BOX A19-1NTDs and Their Common Features

The list of NTDs is vast and virtually open ended. For the time being, WHO's work is confined to a list of 17 selected helminth, protozoal, and bacterial diseases. There are 149 countries and territories where NTDs are transmitted, and at least 100 of them are endemic for 2 or more diseases and 30 are endemic for 6 or more (WHO, 2010d).

The NTDs are quite a diverse and heterogeneous group of diseases. However, they share a number of common features:

  1. The Hallmark of Poverty and Underdevelopment
    The most striking common feature of the NTDs is that they affect almost exclusively poor and marginalized populations (Hotez et al., 2009) living in settings where poverty is widespread and resources, or access to livelihood opportunities, are scarce. NTDs have an enormous impact on individuals, families, and entire communities in developing countries in terms of burden of disease, quality of life, loss of productivity, aggravation of poverty, and the high cost of long-term care. They constitute a serious obstacle to socioeconomic development and quality of life at all levels.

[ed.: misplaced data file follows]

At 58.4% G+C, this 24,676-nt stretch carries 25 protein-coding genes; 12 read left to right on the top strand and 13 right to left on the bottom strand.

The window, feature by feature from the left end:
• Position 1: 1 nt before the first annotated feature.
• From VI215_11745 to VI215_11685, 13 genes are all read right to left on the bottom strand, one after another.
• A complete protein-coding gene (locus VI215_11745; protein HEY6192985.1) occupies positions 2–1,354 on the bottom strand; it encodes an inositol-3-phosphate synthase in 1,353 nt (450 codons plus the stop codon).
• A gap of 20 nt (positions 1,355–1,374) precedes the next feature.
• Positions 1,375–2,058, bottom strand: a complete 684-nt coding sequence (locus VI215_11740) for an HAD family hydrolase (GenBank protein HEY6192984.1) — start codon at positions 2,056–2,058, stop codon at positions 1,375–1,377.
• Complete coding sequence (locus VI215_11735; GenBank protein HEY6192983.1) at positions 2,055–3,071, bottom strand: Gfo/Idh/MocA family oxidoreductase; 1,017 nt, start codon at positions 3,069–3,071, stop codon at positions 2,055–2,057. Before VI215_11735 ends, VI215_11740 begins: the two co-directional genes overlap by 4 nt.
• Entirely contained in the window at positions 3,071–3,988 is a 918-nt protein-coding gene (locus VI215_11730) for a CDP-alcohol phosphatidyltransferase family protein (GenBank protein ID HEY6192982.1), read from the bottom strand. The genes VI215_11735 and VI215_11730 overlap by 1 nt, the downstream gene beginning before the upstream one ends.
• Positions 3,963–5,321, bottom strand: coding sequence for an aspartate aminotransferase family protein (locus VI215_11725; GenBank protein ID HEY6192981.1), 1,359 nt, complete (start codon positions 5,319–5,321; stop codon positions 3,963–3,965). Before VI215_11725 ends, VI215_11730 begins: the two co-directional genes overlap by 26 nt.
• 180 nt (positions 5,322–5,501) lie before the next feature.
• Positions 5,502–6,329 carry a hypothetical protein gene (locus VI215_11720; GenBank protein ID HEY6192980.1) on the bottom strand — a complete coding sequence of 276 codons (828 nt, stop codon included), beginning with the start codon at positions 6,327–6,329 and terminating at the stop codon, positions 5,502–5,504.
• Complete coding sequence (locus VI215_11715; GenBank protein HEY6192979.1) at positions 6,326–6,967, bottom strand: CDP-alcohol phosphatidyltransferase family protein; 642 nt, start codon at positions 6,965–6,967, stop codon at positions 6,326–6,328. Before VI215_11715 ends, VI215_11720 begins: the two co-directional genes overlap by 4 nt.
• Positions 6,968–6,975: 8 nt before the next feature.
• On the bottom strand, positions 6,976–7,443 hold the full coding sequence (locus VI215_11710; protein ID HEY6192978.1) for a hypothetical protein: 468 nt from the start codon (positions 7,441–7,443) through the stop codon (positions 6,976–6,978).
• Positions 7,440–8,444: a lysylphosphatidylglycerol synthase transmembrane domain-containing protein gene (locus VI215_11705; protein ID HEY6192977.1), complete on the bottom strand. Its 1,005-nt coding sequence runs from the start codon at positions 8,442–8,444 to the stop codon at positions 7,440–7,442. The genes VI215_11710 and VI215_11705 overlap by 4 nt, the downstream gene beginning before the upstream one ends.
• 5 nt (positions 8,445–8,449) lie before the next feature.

2. Diseases of Non–Decision Makers
    Affected populations often live in remote rural areas, in conflict zones, or in urban slums and have little political voice. They cannot readily influence administrative and governmental decisions that affect their health and often seem to have no constituency that speaks on their behalf. Diseases associated with rural poverty may have little impact on decision makers in capital cities (Pecoul, 2005).
  3. Association with Stigma and Discrimination, Especially of Women
    Many NTDs produce disfigurement and disability, leading to stigma and social discrimination. Their impact disproportionately affects women, whose marriage prospects may diminish or who may be left vulnerable to abuse and abandonment (Hotez, 2008).
  4. Not Traveling
    Unlike influenza, HIV/AIDS, malaria, and, to a lesser extent, tuberculosis, NTDs generally do not travel and seem to present little threat to the inhabitants of highincome countries. Rather, the distribution of NTDs is restricted by climate and its effect on the distribution of vectors and reservoir hosts; there appears to be little risk of transmission beyond the tropics (Pecoul, 2005).

From: A19, NEGLECTED TROPICAL DISEASES: THE DEVELOPMENT OF A BRAND WITH NO COPYRIGHT. A SHIFT FROM A DISEASE-CENTERED TO A TOOL-CENTERED STRATEGIC APPROACH

Cover of The Causes and Impacts of Neglected Tropical and Zoonotic Diseases
The Causes and Impacts of Neglected Tropical and Zoonotic Diseases: Opportunities for Integrated Intervention Strategies.
Institute of Medicine (US) Forum on Microbial Threats.
Washington (DC): National Academies Press (US); 2011.
Copyright © 2011, National Academy of Sciences.

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